Aki Kaurismäki

Finnish screenwriter and film director.

Aki Olavi Kaurismäki (born 4 April 1957) is a Finnish screenwriter and film director. Olavi is an internationally acclaimed director who is known for his socially challenging films. He has a cult following among international film critics and is said to be Finland's best-known film director. He is best known for the award-winning Drifting Clouds (1996), The Man Without a Past (2002), Le Havre (2011), and The Other Side of Hope (2017), as well as for the mockumentary Leningrad Cowboys Go America (1989).

After graduating in media studies from the University of Tampere, Kaurismäki worked as a bricklayer, postman, and dish-washer, long before pursuing his interest in cinema, first as a critic, and later as a screenwriter & director. He started his career as a co-screenwriter and actor in films made by his older brother, Mika Kaurismäki. He played the main role in Mika's film The Liar (1981). Together they founded the production company Villealfa Filmproductions and later the Midnight Sun Film Festival. His debut as an independent director was Crime and Punishment (1983), an adaptation of Dostoyevsky's novel set in modern Helsinki. He gained worldwide attention with Leningrad Cowboys Go America (1989). In 1989 he emigrated with his wife, Paula Oinonen, to Portugal, saying "in all of Helsinki there is no place left where I could place my camera". In 1992, the New York Times film critic Vincent Canby declared Kaurismäki “an original ... one of cinema’s most distinctive and idiosyncratic new artists, and possibly one of the most serious.... could well turn out to be the seminal European filmmaker of the ’90s.”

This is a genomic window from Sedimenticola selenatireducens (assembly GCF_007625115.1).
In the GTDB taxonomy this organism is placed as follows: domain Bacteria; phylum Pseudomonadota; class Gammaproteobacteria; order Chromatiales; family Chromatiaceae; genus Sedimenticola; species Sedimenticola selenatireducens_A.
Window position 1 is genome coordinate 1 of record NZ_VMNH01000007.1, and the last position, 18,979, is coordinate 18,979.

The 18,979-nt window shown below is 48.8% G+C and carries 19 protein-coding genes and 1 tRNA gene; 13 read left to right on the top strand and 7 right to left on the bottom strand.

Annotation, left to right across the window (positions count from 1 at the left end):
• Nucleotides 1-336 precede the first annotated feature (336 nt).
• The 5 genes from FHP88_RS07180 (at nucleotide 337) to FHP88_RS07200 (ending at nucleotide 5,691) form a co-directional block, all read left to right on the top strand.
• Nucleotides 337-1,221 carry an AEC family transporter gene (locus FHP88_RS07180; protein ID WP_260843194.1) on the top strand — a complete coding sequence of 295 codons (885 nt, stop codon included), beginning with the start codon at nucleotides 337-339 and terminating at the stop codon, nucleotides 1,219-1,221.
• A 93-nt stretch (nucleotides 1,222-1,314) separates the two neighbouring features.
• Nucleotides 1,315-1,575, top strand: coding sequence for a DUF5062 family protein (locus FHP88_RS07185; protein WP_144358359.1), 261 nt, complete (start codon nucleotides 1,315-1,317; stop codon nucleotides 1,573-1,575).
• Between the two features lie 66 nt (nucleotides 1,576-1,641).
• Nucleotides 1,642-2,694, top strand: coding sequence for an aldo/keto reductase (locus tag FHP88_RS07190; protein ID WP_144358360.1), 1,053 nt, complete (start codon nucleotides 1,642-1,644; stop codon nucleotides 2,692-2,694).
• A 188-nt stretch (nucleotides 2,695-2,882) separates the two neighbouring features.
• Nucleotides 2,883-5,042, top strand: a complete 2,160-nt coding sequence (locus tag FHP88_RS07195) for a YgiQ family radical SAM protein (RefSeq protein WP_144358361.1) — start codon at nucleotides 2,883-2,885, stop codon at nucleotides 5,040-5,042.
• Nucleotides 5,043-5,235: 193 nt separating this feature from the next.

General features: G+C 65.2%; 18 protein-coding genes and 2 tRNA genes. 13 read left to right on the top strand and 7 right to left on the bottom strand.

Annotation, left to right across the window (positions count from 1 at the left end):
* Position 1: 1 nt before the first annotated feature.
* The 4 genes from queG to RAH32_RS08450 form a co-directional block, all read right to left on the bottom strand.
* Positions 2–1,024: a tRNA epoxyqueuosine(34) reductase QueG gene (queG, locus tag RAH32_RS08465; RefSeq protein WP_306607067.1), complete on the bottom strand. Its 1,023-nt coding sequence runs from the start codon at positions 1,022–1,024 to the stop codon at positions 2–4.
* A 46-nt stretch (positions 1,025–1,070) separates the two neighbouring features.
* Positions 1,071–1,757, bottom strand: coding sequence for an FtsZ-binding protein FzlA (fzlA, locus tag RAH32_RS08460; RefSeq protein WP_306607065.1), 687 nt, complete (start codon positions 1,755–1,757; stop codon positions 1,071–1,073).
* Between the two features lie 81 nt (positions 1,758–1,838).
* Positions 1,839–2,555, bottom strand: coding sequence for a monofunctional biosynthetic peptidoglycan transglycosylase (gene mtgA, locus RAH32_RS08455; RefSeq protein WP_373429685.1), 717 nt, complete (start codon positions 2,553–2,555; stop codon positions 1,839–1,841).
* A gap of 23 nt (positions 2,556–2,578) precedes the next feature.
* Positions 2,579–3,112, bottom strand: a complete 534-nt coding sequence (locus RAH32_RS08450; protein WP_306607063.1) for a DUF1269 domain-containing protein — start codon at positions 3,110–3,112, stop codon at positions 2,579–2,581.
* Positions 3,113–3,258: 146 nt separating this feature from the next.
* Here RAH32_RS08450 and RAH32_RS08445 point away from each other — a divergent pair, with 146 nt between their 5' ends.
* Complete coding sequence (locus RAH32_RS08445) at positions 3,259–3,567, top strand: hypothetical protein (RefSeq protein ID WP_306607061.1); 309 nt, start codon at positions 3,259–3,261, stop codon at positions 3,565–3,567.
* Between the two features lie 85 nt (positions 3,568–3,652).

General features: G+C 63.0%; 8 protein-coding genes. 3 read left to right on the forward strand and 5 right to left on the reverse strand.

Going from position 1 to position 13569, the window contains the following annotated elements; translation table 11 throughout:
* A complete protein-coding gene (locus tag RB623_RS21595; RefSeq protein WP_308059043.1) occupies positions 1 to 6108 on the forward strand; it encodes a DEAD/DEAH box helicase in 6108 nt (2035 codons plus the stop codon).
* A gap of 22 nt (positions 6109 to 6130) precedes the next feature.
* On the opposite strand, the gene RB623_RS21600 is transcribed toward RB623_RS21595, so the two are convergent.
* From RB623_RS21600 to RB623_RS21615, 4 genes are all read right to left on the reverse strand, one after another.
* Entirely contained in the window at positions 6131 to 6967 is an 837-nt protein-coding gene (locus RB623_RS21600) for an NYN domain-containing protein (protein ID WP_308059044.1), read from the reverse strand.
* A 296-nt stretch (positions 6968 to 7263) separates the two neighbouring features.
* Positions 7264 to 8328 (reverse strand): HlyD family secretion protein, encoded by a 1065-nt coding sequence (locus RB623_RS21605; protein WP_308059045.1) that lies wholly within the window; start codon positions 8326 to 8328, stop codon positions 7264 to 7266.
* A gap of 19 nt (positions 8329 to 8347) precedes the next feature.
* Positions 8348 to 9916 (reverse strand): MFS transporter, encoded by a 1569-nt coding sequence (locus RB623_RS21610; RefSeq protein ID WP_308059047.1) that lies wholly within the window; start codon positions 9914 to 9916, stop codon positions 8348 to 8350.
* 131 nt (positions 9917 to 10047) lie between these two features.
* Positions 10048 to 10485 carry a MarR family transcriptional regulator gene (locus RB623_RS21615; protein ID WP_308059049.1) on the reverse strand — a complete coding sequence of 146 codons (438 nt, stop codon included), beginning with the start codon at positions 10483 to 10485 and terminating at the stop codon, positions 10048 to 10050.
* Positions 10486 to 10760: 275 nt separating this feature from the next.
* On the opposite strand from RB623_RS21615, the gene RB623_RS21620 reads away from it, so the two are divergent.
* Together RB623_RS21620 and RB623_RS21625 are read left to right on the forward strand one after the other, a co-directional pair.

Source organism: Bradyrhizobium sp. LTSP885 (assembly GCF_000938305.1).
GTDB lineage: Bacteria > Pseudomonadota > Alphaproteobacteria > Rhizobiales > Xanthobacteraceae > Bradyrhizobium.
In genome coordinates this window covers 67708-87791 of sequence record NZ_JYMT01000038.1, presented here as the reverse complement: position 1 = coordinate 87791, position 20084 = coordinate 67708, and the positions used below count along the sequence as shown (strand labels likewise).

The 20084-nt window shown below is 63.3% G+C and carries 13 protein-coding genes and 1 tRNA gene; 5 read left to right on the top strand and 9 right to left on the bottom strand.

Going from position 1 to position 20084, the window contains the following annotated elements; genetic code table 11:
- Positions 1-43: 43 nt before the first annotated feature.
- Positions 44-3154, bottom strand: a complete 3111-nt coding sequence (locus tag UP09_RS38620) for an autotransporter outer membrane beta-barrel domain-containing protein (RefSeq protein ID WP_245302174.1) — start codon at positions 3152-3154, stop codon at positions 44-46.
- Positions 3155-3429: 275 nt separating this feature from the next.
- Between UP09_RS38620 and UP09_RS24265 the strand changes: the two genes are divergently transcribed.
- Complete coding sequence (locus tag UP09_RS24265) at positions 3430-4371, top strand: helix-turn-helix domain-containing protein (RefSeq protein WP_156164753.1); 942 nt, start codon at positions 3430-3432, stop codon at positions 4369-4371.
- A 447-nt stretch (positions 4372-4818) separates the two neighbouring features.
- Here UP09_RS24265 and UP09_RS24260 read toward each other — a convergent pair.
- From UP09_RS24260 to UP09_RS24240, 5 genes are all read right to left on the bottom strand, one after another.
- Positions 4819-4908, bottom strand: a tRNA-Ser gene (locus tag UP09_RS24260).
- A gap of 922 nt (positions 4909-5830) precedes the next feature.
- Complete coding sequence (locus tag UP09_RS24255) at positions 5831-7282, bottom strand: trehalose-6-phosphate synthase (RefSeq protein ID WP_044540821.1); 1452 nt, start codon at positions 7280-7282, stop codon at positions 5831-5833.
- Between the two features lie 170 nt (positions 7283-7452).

Kaurismäki is known for his extremely minimalistic style. He has been called an auteur, since he writes, directs, produces and usually edits the films himself, and thus introduces his personal "drollery and deadpan" style. The dialogue is famously laconic: the articulation is unadorned, direct and in strict standard language, without showing much emotion or drama. Characters frequently stand still and recite the dialogue as if it consisted of eternal truths or nothing at all. These characters rarely smile, nod sadly, and smoke constantly. The camera is usually still. Events are shown in a plain manner and characters are usually left alone facing the consequences. However, despite their tragedies and setbacks, the characters don't give up and eventually survive.

Much of Kaurismäki's work is centred on Helsinki, such as the film Calamari Union, the Proletariat trilogy (Shadows in Paradise, Ariel and The Match Factory Girl) and the Finland trilogy (Drifting Clouds, The Man Without a Past and Lights in the Dusk). His vision of Helsinki is critical and singularly unromantic. Indeed, his characters often speak about how they wish to get away from Helsinki. Some end up in Mexico (Ariel), others in Estonia (Shadows in Paradise, Calamari Union, and Take Care of Your Scarf, Tatjana). Kaurismäki also uses, on purpose, characters, elements and settings that hark back to the 1960s and 1970s.

Kaurismäki has been influenced by the French directors Jean-Pierre Melville, Jacques Becker, and Robert Bresson, the Japanese director Yasujirō Ozu, the American director John Cassavetes, and some critics have also inferred the influence of Rainer Werner Fassbinder. His movies have a humorous side that can also be seen in the films of Jim Jarmusch, who has a cameo in Kaurismäki's film Leningrad Cowboys Go America. Jarmusch used actors who have appeared frequently in Kaurismäki's films in his own film Night on Earth, part of which takes place in Helsinki.